A property release (PR) is a legal agreement permitting you to use a piece of property in a photo or video. “Property” can include a location, artwork, or other copyright- or trademark-protected item or place.
As part of our agreement with our clients, Stocksy promises that all content is ready for commercial use and that it will not infringe on anyone’s intellectual property (IP) rights. While our Editor team checks all content, the legal obligation is on you to ensure your work is free of IP issues. We ask that you check your content before uploading, acquire Property Releases if required, and provide the Editor team with as much information as is necessary to allow them and our Legal team to make an informed decision.
Unfortunately, the answer to the question of when you need to add a PR is “it depends.” We review on a case-by-case basis, and there isn’t always a black and white answer, but these are some basic guidelines you can follow:
Private home interiors
A release may not be required but is always desirable. The more unique an environment is, and the more it is the focus of an asset, the more likely it will require a release.
Private home exteriors
In most countries, taking an exterior shot of someone’s house from the street or the air by drone is fine. We will always ask, however, that you remove identifying features such as house names and numbers.
Exception: France has stricter privacy laws, so we may not be able to accept photos and videos of private homes in France without a release.
In most cases, we will require a release. If you set up a shoot inside office premises, a retail store, hairdressers, hospital, restaurant, etc., ask for a release upfront. This will help give buyers the confidence they need to purchase your work. Tighter compositions where the location is difficult to recognize may be ok legally without a release.
A row of shops or businesses on the street will, in most cases, be fine without a release, but we will ask you to remove business names, logos, trademarked products, window advertisements, etc. Assets focused on a particular business exterior are more likely to require a release.
Visitor or public spaces/tourist attractions
It is a common misconception that any location open and available to the public is acceptable for commercial photos and videos. Private companies sometimes manage spaces to which the public has access, and they may prohibit commercial photography. Locations requiring a ticket to enter often have commercial photo/video restrictions built into the ticket terms. For that reason, content that includes interior shots of museums, aquariums, galleries, etc., will often be unacceptable without a release. If you are planning a shoot in a public space and you know that you will not be able to get a release, consider contacting Support to ask for advice in advance.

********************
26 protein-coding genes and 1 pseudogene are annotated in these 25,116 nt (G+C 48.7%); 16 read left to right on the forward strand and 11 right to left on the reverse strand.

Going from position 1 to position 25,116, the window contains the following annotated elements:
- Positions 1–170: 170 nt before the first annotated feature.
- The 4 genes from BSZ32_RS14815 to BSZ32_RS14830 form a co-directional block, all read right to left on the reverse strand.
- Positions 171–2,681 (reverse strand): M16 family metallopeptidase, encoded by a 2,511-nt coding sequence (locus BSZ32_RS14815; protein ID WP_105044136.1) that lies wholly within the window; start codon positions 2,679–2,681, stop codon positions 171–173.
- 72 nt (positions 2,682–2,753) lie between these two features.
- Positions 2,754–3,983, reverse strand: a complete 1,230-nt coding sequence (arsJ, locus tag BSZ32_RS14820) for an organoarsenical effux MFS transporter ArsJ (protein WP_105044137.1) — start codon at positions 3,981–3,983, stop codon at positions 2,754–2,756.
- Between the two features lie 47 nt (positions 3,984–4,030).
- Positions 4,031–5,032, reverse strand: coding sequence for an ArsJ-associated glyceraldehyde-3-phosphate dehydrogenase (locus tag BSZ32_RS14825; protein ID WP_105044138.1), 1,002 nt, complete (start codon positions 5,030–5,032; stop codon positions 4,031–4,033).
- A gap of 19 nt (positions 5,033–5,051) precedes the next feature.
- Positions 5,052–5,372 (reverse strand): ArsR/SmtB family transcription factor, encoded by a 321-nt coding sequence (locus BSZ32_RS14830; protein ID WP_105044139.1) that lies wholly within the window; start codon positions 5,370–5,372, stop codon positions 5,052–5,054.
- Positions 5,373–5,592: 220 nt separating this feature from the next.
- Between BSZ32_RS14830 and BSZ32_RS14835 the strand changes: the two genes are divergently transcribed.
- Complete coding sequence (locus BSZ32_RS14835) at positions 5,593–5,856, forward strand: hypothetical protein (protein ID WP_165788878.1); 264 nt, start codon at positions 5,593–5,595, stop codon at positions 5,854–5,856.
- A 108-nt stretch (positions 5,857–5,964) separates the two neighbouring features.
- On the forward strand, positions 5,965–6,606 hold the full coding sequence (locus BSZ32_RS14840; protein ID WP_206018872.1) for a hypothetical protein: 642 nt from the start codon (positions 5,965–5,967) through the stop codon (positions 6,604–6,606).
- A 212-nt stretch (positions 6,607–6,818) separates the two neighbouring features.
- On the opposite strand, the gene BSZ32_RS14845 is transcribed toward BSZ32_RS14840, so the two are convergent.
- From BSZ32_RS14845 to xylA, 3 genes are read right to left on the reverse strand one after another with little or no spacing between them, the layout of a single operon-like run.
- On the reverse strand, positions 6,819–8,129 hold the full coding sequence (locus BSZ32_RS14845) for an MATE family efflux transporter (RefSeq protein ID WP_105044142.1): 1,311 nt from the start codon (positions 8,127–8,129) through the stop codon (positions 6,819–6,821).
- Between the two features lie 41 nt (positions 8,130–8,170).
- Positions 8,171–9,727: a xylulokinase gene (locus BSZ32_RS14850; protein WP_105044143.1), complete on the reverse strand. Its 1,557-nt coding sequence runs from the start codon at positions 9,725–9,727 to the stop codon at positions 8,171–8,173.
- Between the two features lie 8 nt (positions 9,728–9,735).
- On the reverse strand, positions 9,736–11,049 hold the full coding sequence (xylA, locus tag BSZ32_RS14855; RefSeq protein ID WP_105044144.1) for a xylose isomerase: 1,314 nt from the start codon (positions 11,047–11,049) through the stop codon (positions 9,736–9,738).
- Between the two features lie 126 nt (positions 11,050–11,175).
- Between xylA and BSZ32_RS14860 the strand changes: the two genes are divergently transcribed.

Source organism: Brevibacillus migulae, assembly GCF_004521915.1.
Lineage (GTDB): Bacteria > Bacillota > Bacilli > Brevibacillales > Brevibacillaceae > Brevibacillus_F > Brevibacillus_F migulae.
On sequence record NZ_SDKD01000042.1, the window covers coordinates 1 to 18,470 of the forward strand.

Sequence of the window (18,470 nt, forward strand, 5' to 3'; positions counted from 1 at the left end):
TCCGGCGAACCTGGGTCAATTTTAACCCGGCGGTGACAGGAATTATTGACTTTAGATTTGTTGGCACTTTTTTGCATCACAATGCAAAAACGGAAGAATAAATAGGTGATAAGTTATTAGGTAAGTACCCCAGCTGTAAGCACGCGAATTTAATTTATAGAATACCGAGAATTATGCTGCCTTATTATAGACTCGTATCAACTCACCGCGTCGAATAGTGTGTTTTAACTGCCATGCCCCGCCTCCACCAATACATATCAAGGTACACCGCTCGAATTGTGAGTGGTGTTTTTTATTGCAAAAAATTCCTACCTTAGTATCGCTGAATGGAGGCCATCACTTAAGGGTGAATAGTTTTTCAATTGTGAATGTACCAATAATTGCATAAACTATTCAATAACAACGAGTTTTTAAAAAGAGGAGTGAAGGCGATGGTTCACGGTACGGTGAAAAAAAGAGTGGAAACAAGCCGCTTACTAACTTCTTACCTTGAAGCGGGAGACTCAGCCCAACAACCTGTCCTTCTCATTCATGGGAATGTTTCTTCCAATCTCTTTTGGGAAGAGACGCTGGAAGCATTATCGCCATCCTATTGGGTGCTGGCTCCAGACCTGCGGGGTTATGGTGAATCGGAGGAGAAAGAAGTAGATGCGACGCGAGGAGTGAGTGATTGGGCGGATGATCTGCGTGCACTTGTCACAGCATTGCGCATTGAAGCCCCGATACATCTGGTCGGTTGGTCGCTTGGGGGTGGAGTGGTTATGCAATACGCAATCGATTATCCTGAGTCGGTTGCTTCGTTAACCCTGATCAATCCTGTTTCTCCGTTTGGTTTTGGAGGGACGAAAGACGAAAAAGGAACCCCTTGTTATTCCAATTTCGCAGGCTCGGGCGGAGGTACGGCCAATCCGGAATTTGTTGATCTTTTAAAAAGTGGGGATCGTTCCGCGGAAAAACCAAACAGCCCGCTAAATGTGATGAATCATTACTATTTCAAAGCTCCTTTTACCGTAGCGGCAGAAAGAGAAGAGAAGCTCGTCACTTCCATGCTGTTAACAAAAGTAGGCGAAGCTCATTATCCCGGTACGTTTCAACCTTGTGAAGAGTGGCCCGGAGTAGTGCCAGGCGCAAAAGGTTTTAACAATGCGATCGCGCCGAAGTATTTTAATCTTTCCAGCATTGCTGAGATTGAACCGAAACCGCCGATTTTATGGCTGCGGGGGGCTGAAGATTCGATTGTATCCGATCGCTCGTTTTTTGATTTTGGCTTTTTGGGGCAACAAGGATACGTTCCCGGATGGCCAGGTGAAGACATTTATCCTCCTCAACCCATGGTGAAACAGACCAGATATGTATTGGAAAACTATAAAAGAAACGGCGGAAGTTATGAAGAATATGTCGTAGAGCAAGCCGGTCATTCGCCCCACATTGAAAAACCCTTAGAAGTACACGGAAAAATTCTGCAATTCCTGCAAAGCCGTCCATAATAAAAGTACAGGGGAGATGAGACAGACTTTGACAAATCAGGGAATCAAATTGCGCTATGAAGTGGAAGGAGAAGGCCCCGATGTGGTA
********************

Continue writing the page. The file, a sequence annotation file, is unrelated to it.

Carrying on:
Exception: No need to ask about museums and art galleries; these will always be a no without a release.
A cornerstone of Stocksy’s mission statement is respecting artists. Art is protected by copyright, so if any artwork is visible (whether it’s a professional piece, street mural, or kid’s doodle), we will likely ask for a property release or more information to determine the level of risk. There will be instances where we are prepared to accept content containing unreleased art, but arriving at that decision involves complex risk analysis: the more information you can provide, the better.
Props and product shots
If your image or video is about a specific prop or object, rather than showing it as part of a larger scene, we may consider this a product shot. We will need to know more about the product and where it came from, and we may require a release. If you have had props specifically created for a shoot, we ask that you provide a release signed by whoever designed the items.
We don’t currently require a property release for tattoos, but this could change, so we strongly recommend getting a PR from the tattoo artist of each visible tattoo. If we are uncertain about the risk posed by a particular tattoo, then unless you can provide the necessary information, we will ask that you remove the tattoo.
Tattoos of protected material (i.e. art reproductions, copyrighted or trademarked pop culture references, licensed characters) should be removed or made unrecognizable.
Tattoos of realistic portraits of living or deceased people will require a model release.
We will not accept content containing tattoos linked to extremist political views.
All logos and design elements that are subject to a registered trademark must always be removed from clothing. Once that is done, by and large, most clothing that is mass-produced (i.e. available for purchase in large, well-known stores) will be fine for commercial use. We will ask for a PR for clothing if it is a custom design or if it is from a tiny and unique designer, or similar.